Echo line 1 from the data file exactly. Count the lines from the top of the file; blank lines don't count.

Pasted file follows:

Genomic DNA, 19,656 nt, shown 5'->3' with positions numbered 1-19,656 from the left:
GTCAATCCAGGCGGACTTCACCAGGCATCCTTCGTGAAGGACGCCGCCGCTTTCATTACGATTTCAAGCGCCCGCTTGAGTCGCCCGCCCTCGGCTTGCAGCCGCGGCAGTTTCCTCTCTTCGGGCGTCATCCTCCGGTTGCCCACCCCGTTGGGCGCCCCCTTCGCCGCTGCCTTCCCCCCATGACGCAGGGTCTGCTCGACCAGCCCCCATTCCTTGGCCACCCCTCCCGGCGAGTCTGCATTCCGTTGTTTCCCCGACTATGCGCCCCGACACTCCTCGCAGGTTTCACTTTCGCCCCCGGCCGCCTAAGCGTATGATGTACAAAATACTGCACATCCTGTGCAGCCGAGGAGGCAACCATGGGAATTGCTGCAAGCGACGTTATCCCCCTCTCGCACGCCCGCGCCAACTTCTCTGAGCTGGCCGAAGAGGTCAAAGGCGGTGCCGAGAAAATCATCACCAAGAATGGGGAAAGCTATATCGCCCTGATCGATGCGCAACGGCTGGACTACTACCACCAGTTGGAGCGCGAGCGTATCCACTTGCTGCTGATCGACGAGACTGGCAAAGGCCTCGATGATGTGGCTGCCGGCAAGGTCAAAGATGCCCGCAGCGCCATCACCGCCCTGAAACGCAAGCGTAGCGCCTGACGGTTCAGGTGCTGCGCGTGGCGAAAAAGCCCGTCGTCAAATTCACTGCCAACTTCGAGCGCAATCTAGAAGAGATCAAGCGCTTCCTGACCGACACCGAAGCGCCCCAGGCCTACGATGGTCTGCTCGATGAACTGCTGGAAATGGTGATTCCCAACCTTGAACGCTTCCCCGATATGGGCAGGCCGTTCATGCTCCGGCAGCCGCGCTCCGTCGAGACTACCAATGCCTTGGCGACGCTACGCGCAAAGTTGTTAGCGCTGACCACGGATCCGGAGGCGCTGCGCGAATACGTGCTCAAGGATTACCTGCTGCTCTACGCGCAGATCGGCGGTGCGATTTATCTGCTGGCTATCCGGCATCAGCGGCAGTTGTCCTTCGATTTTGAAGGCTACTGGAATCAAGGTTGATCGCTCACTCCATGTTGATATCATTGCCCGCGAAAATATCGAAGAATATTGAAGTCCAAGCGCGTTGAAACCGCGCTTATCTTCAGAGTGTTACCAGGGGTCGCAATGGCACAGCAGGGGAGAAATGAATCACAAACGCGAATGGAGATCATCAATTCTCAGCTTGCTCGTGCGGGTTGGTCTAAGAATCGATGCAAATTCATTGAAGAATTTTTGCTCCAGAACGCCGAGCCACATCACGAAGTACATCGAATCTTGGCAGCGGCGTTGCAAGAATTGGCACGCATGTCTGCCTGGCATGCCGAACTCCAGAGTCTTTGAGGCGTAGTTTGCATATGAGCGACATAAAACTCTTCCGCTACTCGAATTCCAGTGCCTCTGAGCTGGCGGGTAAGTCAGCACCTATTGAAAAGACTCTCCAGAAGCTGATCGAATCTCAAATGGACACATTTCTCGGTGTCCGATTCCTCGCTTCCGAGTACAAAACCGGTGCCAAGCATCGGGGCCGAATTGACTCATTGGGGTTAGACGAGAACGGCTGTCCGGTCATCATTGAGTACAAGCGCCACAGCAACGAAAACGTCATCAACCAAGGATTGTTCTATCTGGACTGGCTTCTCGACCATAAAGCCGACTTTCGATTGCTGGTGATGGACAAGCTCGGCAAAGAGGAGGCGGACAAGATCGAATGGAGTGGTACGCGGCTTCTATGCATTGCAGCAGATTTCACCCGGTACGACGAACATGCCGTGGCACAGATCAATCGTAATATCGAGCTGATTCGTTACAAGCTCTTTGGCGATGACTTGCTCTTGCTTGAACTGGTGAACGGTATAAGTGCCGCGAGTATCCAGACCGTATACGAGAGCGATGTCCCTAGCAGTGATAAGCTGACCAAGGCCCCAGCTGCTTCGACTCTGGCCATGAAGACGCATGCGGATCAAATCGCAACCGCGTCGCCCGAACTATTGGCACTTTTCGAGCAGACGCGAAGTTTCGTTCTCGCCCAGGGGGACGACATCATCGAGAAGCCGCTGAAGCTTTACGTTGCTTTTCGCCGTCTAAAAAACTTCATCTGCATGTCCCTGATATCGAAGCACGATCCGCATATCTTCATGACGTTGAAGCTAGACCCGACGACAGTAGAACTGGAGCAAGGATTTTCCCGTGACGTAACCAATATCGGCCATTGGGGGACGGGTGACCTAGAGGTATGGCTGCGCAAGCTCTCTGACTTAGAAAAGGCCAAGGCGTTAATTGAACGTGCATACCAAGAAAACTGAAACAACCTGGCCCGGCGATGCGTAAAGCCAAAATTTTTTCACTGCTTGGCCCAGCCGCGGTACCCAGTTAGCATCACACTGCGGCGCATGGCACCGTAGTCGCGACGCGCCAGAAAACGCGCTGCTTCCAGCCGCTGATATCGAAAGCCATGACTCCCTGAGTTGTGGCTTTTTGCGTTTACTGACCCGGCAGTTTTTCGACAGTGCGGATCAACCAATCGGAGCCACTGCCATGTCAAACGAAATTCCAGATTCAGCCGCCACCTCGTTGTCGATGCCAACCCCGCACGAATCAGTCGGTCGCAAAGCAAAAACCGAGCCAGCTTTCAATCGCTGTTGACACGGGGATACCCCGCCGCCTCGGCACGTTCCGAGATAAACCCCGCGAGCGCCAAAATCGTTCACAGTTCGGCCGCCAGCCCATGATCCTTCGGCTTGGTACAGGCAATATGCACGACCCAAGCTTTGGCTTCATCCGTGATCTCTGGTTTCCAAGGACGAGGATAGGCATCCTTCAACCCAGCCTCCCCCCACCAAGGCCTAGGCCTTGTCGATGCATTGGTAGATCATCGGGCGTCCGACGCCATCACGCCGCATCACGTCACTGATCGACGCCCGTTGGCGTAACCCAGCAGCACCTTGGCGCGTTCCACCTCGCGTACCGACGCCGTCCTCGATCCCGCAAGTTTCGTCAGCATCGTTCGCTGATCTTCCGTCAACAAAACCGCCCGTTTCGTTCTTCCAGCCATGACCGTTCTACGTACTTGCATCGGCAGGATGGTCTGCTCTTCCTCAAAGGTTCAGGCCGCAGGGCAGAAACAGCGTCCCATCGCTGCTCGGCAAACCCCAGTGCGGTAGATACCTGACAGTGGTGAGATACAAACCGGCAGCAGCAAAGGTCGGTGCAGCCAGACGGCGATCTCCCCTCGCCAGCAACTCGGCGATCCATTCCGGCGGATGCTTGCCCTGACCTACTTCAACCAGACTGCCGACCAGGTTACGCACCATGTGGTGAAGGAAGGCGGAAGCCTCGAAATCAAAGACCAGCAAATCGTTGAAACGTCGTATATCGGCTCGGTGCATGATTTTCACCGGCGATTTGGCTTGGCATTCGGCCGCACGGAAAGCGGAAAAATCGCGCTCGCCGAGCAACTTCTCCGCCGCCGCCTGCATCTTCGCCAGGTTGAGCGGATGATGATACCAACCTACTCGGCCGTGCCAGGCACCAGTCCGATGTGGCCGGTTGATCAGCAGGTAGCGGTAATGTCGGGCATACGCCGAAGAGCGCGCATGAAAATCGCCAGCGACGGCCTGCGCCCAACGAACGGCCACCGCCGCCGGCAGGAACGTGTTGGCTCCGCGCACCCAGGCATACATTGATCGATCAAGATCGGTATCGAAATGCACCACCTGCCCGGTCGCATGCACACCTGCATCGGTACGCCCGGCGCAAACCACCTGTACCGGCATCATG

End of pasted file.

Genomic DNA, 19,656 nt, shown 5'->3' with positions numbered 1-19,656 from the left: